A band of unknowns fronted by Stephen Stills, Neil Young and Richie Furay played an unbilled first gig on April 11, 1966, making rock ‘n’ roll history. Even if none of the members went on to further fame, Buffalo Springfield would still be considered by many to be one of the greatest American rock bands, the nation's answer to the Beatles.

Atlantic Records founder Ahmet Ertegun, who signed Buffalo Springfield to the label's Atco imprint, said: “The songs they wrote didn’t resemble anything that anybody else was doing. They also had three outstanding lead singers who were also great guitar players. … They were one of the greatest rock ‘n’ roll bands I’ve ever heard in my life.”

Before they became the darlings of Los Angeles’ storied Sunset Strip, however, members of Buffalo Springfield were itinerant rockers and folkies floating around the country in search of their own personal promised land.

Stills and Furay first crossed paths playing in the Au Go Go Singers at Greenwich Village’s Café Au Go Go. Legend has it that Young and his bass-playing buddy Bruce Palmer were searching the streets of L.A. in their repurposed Hearse one day in 1966 when they came upon Stills in another car, stuck in a traffic jam. Young and Palmer were quickly recruited for the band Stills was forming with Furay, and when drummer Dewey Martin came along, Buffalo Springfield were born, taking their name from a brand of steamroller.

They later found fame working with Poco, Crazy Horse and Crosby, Stills & Nash, but only after pooling their singer-songwriter talents here, creating a revolutionary blend of rock, folk and country influences. Add their luminous vocal harmonies and guitar gifts, and its easy to see why Buffalo Springfield became a sensation on the Strip.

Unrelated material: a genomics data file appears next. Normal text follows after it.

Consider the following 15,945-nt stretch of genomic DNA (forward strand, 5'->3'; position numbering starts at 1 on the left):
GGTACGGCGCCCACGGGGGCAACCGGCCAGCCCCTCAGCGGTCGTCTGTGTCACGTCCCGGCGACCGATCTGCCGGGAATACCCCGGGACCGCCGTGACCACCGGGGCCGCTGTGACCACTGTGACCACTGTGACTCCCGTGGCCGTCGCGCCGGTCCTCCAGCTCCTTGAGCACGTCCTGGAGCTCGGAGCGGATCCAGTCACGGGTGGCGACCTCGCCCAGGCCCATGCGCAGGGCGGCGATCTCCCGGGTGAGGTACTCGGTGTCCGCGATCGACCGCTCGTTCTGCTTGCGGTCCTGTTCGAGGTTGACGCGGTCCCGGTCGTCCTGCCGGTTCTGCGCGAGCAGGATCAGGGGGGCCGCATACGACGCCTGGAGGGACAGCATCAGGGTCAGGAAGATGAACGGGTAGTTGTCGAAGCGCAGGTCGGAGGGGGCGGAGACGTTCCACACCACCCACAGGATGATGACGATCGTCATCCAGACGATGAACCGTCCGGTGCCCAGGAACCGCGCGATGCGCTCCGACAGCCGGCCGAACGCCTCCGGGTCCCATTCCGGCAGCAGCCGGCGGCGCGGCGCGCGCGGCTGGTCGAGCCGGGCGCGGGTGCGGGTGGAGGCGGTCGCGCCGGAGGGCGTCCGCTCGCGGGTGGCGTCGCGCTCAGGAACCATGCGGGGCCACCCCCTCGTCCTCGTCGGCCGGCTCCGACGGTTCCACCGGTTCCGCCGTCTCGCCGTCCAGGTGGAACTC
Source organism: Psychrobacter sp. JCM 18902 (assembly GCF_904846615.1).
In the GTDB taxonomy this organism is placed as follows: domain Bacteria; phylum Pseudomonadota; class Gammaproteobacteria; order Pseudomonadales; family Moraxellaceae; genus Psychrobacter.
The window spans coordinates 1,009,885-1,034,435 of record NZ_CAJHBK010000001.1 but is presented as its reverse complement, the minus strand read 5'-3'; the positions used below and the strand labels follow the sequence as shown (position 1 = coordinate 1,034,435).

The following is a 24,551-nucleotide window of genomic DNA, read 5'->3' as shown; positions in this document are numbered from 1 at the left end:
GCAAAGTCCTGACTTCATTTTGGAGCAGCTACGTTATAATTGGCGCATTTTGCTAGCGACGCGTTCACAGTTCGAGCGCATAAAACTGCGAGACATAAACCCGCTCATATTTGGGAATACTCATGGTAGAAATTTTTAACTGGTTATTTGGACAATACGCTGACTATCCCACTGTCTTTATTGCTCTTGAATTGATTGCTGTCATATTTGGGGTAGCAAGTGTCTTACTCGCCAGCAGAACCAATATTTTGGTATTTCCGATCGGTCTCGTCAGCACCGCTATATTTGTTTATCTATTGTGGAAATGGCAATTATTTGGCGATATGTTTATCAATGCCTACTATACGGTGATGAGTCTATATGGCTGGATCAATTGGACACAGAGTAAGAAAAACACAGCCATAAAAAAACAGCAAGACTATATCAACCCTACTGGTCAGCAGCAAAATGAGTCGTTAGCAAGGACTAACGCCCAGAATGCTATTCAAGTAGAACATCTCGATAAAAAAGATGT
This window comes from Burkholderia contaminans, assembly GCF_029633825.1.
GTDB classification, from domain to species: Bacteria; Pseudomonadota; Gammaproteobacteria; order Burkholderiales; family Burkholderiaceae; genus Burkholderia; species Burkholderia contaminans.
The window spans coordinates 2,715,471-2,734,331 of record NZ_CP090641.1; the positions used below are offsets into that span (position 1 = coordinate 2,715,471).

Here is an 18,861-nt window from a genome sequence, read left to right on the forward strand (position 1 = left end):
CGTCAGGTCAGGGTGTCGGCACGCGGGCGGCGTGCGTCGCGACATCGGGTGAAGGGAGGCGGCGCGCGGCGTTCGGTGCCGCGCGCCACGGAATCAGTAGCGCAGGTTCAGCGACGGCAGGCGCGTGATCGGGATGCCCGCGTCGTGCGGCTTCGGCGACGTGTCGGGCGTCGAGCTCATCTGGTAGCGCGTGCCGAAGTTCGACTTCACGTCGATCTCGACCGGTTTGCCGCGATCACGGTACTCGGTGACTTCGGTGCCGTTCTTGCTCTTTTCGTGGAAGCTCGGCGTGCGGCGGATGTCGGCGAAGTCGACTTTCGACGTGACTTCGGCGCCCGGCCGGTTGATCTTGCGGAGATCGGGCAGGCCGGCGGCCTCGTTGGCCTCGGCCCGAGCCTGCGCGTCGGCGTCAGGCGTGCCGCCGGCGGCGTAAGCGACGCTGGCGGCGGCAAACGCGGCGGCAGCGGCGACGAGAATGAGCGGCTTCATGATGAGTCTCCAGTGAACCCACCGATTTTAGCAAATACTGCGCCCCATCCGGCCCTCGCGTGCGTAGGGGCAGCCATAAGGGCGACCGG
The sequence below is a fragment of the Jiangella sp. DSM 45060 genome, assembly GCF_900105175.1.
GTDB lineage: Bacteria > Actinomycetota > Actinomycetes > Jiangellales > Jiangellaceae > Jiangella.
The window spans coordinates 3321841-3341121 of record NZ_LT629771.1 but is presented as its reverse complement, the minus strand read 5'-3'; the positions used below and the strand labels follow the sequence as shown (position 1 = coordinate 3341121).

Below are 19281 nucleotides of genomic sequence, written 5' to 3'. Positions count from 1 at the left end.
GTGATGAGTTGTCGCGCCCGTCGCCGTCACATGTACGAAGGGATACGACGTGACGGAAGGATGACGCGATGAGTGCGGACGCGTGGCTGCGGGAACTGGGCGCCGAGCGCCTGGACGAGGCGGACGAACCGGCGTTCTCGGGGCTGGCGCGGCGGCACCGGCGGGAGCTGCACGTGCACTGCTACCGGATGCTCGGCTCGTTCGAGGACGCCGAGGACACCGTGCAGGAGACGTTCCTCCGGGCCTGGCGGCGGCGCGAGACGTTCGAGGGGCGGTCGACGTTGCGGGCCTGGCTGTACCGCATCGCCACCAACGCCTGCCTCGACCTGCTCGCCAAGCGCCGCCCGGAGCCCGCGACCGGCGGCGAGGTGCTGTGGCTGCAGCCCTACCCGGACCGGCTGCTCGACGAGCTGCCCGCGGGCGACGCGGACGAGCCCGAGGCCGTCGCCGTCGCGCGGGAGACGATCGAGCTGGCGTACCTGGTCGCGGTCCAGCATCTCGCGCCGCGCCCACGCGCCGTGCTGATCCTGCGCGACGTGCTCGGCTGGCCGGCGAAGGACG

Every story has to start somewhere, however, and theirs began with an unbilled April 11, 1966 appearance at the Troubadour — not in the main room, but in the venue’s smaller front room, dubbed the Folk Den, generally reserved for ad hoc acoustic jams. It’s alleged that Buffalo Springfield were the first band to play an electric show in that room.

It didn’t take long for word to spread.

Byrds bassist Chris Hillman was at their first gig, and invited Buffalo Springfield along on a series of Southern California shows opening for his band. After that, a residency at L.A.’s Whisky A Go Go made Buffalo Springfield the hottest thing in the city. But it all started in a little room, with zero hoopla, and an unprecedented amount of talent.



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